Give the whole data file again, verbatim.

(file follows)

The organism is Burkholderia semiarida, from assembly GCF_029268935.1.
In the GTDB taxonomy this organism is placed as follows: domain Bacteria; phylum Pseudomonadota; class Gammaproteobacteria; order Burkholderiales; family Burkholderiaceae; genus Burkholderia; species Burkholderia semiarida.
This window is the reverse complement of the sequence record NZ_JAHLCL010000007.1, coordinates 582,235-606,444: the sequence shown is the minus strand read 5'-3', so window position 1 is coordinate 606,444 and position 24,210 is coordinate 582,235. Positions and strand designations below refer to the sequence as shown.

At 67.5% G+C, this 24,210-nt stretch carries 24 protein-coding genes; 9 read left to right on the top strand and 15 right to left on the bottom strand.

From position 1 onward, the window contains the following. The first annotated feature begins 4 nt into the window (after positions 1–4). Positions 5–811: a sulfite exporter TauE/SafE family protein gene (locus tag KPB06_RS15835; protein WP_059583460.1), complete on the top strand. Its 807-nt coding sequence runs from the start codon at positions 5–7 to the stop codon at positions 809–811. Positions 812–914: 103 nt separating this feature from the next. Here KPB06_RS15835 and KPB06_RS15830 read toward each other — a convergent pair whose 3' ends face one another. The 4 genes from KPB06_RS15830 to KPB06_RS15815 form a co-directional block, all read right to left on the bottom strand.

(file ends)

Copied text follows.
The organism is Burkholderia semiarida, from assembly GCF_029268935.1.
In the GTDB taxonomy this organism is placed as follows: domain Bacteria; phylum Pseudomonadota; class Gammaproteobacteria; order Burkholderiales; family Burkholderiaceae; genus Burkholderia; species Burkholderia semiarida.
This window is the reverse complement of the sequence record NZ_JAHLCL010000007.1, coordinates 582,235-606,444: the sequence shown is the minus strand read 5'-3', so window position 1 is coordinate 606,444 and position 24,210 is coordinate 582,235. Positions and strand designations below refer to the sequence as shown.

At 67.5% G+C, this 24,210-nt stretch carries 24 protein-coding genes; 9 read left to right on the top strand and 15 right to left on the bottom strand.

From position 1 onward, the window contains the following. The first annotated feature begins 4 nt into the window (after positions 1–4). Positions 5–811: a sulfite exporter TauE/SafE family protein gene (locus tag KPB06_RS15835; protein WP_059583460.1), complete on the top strand. Its 807-nt coding sequence runs from the start codon at positions 5–7 to the stop codon at positions 809–811. Positions 812–914: 103 nt separating this feature from the next. Here KPB06_RS15835 and KPB06_RS15830 read toward each other — a convergent pair whose 3' ends face one another. The 4 genes from KPB06_RS15830 to KPB06_RS15815 form a co-directional block, all read right to left on the bottom strand.